I understand the financial imperative for local authorities to seek investments that will provide (possibly) assured future income. But there is a point at which you have to ask whether using the Public Works Loan Board (PWLB) to invest in commercial property is either fair or the proper use of such borrowing:
Through this innovative partnership, local authorities borrow money from central Government via the Public Works Loan board at a fixed low interest rate and regenerate surplus land that they own by building a Travelodge hotel as either a stand-alone project or as part of a mixed-use development. Not only does this create jobs and boost the local economy but it also provides a substantial return of profit for the council.It looks great, doesn't it? After all the commercial interest (Travelodge in this case but it could be other businesses) gets access to cheaper finance than would be the case had they borrowed from normal commercial sources. And the Council gets that much vaunted 'regeneration' and an income from owning the freehold. It all seems like a brilliant idea but it does raise questions especially where the deal is less of a partnership that the one described here.
The first question is how local authorities with preferential borrowing rates and a benign tax environment are affecting the property market, especially for the sorts of investment - shopping malls, car parks, supermarket sites and so forth - that are favoured because of their (hopefully) reliable income. It may well be the case that the value of these assets is inflated by the capacity of local councils to invest larger sums given low interest rates on their borrowing.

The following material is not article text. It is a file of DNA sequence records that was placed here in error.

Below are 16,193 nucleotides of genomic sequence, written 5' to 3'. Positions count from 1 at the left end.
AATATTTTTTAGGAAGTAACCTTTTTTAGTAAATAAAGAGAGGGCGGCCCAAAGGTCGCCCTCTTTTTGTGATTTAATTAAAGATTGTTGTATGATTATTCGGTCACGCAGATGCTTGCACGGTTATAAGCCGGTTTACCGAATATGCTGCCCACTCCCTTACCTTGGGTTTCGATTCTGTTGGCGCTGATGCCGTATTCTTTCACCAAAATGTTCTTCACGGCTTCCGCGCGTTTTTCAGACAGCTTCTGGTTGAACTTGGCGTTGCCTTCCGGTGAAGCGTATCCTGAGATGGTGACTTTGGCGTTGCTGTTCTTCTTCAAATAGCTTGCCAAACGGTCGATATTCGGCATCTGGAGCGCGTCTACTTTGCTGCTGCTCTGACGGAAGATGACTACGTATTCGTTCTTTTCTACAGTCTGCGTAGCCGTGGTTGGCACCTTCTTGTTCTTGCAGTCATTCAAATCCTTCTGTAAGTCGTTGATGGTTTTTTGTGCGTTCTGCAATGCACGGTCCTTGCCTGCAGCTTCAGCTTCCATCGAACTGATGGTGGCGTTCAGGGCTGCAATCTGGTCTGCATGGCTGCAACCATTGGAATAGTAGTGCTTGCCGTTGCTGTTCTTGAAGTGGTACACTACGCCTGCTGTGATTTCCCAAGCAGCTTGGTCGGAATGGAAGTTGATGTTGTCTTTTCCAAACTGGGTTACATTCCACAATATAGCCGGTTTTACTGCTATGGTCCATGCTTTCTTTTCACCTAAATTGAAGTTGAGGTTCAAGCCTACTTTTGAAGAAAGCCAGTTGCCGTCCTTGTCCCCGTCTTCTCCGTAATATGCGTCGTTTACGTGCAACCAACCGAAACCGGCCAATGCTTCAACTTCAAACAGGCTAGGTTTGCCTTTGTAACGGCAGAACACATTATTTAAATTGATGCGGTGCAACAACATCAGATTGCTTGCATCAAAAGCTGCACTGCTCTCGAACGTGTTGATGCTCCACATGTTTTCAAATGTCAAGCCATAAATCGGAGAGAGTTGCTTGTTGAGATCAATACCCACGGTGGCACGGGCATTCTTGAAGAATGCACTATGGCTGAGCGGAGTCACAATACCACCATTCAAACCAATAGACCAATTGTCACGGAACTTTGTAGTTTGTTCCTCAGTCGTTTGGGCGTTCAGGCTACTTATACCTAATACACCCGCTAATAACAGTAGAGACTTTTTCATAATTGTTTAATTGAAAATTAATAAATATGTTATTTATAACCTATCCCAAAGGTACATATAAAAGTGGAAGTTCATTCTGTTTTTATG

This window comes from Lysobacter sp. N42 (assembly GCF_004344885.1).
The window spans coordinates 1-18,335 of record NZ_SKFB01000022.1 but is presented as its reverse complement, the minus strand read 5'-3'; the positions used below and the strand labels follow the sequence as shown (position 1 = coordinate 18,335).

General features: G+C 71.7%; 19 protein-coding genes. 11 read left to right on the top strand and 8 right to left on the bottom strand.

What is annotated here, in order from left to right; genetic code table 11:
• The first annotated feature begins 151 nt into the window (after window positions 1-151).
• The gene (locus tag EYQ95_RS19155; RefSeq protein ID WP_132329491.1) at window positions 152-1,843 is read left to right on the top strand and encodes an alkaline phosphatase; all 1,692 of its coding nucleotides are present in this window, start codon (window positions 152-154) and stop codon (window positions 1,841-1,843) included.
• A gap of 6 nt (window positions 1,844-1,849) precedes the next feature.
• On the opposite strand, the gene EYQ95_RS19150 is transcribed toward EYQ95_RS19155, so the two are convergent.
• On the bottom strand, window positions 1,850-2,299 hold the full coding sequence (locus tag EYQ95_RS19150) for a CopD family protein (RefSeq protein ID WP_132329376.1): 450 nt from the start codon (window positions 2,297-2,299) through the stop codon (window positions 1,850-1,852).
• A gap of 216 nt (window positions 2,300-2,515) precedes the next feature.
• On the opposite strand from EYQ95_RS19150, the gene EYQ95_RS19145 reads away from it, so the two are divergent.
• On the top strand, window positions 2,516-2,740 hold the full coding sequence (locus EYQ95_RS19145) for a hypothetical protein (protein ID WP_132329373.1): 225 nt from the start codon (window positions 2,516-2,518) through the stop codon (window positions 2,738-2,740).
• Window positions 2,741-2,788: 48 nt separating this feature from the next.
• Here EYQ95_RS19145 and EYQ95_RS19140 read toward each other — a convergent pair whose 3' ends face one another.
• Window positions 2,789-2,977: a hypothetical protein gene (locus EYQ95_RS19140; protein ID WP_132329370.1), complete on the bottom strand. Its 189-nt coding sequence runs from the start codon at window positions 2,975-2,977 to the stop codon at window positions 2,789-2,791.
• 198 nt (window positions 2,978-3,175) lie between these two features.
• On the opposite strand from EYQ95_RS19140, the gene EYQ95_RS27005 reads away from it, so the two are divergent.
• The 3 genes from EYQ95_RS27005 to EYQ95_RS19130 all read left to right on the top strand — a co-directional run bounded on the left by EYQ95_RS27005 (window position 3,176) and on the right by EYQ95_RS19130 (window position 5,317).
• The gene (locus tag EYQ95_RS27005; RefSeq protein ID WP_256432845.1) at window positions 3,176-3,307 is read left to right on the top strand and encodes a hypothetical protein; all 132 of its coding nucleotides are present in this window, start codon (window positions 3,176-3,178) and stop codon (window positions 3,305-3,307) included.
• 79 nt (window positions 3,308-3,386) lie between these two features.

The second question is whether the PWLB exists for the purpose of commercial property investment - especially the sort of investment Bradford Council has undertaken by simply buying an existing car park for several million quid. Surely the operation of the PWLB shouldn't be merely 'prudential' (does the ground rent exceed the cost of borrowing) but should contain some recognisable social value.
Finally, do local councils have the expertise to engage in this sort of property investment - what looks like low risk may turn out to be more problematic. Imagine buying up a freehold only to find that the income from ground rent dries up or becomes difficult to collect? Local councils are looking for long term income here without necessarily appreciating how market and social change will affect that long run - what happens to car parks in a world of self-drive cars? Do AirBnB type models undermine the budget hotel? And how will the medium term play out in the world of retail letting?
Councils will, of course, turn round and say, 'but we've no choice as we've no money'. This merely returns to the original driver of such investments - falling council revenue budgets - while the risks associated with such strategies are unclear and the impact on property markets elsewhere store up further problems. And this is all before we consider how many billions councils will add to public borrowing.
Should councils be doing this?